The Maybelle Clark Macdonald Professorship of Teaching Excellence in Forestry

In 2009 the Maybelle Clark Macdonald Fund awarded OSU a $900,000 grant to create an endowed professorship in the College of Forestry. The endowment income will be used to augment salary funding in order to retain leading faculty members who excel in teaching. Holders of the professorship may be in a new or existing position from any department, teaching classes in forest management, renewable materials, or forest engineering at undergraduate or graduate levels. The professorship will focus on early to mid-career faculty members and be awarded competitively on a three-year rotating basis.

Among Oregon's largest foundations, the Maybelle Clark Macdonald Fund supports the good works of Oregonians by making grants to community based, not-for-profit organizations in five core areas: the cultural arts, education, human services, medicine, and public service. The private grant-making foundation was formed in 1970 by the late Maybelle Clark Macdonald and her husband, Fred Macdonald. Her Clark relatives first settled in Linnton, Ore., in 1902, and developed a timber empire which became Willamette Industries. A noted philanthropist, Mrs. Macdonald founded Meals on Heels (predecessor to Loaves & Fishes' Meals on Wheels program) as well as the Maybelle Clark Macdonald Center and Residence, which serves people living in poverty in Portland. She passed away in 2009 at the age of 93.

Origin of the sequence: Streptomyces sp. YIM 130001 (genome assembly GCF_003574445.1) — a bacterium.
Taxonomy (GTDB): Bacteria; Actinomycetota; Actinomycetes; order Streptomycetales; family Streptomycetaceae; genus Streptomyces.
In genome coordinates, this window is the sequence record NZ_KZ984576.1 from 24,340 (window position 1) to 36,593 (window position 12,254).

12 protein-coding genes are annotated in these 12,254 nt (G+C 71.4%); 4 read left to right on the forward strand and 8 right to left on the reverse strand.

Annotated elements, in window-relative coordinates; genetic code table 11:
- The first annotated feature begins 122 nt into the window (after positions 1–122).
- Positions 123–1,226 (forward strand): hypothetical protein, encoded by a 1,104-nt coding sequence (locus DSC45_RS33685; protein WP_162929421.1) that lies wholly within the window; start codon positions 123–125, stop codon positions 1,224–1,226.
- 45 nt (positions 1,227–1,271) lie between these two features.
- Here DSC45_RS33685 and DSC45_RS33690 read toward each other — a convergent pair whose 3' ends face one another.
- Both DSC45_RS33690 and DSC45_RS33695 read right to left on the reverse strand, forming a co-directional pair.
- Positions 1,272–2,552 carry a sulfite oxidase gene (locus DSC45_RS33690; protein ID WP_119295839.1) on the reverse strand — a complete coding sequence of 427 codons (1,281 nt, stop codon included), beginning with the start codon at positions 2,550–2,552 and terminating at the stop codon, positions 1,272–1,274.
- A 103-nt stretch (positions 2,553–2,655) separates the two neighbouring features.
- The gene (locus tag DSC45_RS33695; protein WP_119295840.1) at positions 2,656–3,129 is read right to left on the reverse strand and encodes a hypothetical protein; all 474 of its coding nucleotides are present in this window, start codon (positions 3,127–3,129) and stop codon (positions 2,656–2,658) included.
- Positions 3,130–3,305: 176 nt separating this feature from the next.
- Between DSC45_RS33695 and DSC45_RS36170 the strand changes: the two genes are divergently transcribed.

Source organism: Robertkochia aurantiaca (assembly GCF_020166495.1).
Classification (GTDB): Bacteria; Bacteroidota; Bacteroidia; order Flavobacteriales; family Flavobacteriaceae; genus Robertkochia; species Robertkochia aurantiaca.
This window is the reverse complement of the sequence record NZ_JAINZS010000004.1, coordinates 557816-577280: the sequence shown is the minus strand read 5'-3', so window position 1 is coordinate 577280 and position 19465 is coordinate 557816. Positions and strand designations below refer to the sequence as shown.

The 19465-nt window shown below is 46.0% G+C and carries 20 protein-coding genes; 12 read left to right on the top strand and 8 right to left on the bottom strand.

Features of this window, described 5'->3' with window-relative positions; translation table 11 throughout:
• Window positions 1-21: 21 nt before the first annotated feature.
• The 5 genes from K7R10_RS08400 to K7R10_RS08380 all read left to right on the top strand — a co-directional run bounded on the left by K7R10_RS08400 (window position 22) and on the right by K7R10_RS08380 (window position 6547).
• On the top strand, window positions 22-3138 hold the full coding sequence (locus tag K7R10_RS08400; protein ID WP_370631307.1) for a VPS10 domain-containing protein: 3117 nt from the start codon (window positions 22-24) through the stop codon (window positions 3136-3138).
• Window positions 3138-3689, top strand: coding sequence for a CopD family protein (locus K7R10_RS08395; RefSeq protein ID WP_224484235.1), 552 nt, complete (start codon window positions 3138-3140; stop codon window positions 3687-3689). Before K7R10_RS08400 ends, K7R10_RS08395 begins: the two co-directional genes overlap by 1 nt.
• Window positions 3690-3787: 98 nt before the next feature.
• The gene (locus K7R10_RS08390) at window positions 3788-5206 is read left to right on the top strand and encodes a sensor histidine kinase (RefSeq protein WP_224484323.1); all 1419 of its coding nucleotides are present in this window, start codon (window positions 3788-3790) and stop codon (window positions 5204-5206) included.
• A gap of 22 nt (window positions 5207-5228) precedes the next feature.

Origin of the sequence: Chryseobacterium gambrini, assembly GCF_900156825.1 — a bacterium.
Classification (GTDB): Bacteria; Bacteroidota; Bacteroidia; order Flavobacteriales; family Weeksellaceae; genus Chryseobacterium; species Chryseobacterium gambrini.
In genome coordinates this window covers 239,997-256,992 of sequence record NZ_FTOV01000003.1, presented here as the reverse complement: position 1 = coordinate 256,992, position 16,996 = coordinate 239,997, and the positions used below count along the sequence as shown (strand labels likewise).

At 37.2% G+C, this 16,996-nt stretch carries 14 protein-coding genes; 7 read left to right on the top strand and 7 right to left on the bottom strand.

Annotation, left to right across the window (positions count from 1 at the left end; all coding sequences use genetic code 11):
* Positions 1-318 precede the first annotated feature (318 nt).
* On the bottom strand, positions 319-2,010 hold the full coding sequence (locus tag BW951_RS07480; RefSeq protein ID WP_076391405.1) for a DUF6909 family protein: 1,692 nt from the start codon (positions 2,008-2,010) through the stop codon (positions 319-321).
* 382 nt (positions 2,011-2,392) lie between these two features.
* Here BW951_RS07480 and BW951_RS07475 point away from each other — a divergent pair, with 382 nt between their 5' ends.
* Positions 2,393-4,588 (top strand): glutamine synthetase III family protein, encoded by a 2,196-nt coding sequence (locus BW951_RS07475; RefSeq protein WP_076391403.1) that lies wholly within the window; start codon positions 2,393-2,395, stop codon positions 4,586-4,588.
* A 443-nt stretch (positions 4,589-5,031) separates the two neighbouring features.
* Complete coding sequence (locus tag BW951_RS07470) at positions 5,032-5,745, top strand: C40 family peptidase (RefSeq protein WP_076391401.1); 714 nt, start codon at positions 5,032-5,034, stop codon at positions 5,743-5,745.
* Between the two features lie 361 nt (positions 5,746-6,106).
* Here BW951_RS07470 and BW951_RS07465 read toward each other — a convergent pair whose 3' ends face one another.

Ron Reuter

Ron ReuterThe head of OSU-Cascades' Natural Resources program, Ron Reuter was named the inaugural holder of the Maybelle Clark Macdonald Professorship in 2012. He also was named OSU's 2012 Elizabeth P. Ritchie Distinguished Professor; the award, which recognizes outstanding contributions to undergraduate education, is the highest teaching honor given by Oregon State University.

An associate professor in OSU's Forest Ecosystems and Society department, Reuter arrived in Central Oregon in 2003 from a lecture position at Humboldt State University in Northern California. His work focuses on restoration ecology, pedology, wetland soils, and landscape ecology. His teaching is consistently highly regarded by students both for the course content and the real world application of academic principles. In spring 2011, Reuter co-led the 51st National Soil Judging Contest that brought over 100 students from 20 colleges and universities from across the nation to Bend.

Reuter previously worked as a landscape ecologist for the Environmental Protection Agency in North Carolina and Stillwater Sciences in Arcata, Calif. He holds a doctorate in soil science and water resources from the University of Minnesota, a master's in soil science from the University of Idaho, and a bachelor's in environmental resource management from Penn State University.

 

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